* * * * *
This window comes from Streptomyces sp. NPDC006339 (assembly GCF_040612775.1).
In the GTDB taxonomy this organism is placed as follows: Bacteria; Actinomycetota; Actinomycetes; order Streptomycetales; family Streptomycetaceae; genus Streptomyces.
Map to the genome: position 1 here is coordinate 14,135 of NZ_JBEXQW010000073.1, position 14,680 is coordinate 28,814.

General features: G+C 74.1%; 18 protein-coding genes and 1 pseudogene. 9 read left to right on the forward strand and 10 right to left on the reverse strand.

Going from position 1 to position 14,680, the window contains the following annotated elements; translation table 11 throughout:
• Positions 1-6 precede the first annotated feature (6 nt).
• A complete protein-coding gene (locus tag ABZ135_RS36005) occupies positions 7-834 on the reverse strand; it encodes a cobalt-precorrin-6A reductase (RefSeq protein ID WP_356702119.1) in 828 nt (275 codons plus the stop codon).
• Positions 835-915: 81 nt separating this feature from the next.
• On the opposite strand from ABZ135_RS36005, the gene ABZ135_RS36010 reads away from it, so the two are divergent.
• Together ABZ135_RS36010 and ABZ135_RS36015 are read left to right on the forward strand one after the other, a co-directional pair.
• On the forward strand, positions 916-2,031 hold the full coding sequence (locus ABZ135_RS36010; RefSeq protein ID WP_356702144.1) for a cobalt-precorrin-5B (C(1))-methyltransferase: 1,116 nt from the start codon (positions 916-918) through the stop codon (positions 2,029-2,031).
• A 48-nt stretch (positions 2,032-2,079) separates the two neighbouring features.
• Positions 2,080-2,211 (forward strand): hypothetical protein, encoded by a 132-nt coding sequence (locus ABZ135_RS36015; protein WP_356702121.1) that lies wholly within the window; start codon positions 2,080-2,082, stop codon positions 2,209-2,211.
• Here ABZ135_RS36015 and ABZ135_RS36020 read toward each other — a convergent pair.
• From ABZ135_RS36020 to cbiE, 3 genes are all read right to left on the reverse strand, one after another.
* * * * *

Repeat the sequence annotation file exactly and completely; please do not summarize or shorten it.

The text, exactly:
This window comes from Streptomyces sp. NPDC006339 (assembly GCF_040612775.1).
In the GTDB taxonomy this organism is placed as follows: Bacteria; Actinomycetota; Actinomycetes; order Streptomycetales; family Streptomycetaceae; genus Streptomyces.
Map to the genome: position 1 here is coordinate 14,135 of NZ_JBEXQW010000073.1, position 14,680 is coordinate 28,814.

General features: G+C 74.1%; 18 protein-coding genes and 1 pseudogene. 9 read left to right on the forward strand and 10 right to left on the reverse strand.

Going from position 1 to position 14,680, the window contains the following annotated elements; translation table 11 throughout:
• Positions 1-6 precede the first annotated feature (6 nt).
• A complete protein-coding gene (locus tag ABZ135_RS36005) occupies positions 7-834 on the reverse strand; it encodes a cobalt-precorrin-6A reductase (RefSeq protein ID WP_356702119.1) in 828 nt (275 codons plus the stop codon).
• Positions 835-915: 81 nt separating this feature from the next.
• On the opposite strand from ABZ135_RS36005, the gene ABZ135_RS36010 reads away from it, so the two are divergent.
• Together ABZ135_RS36010 and ABZ135_RS36015 are read left to right on the forward strand one after the other, a co-directional pair.
• On the forward strand, positions 916-2,031 hold the full coding sequence (locus ABZ135_RS36010; RefSeq protein ID WP_356702144.1) for a cobalt-precorrin-5B (C(1))-methyltransferase: 1,116 nt from the start codon (positions 916-918) through the stop codon (positions 2,029-2,031).
• A 48-nt stretch (positions 2,032-2,079) separates the two neighbouring features.
• Positions 2,080-2,211 (forward strand): hypothetical protein, encoded by a 132-nt coding sequence (locus ABZ135_RS36015; protein WP_356702121.1) that lies wholly within the window; start codon positions 2,080-2,082, stop codon positions 2,209-2,211.
• Here ABZ135_RS36015 and ABZ135_RS36020 read toward each other — a convergent pair.
• From ABZ135_RS36020 to cbiE, 3 genes are all read right to left on the reverse strand, one after another.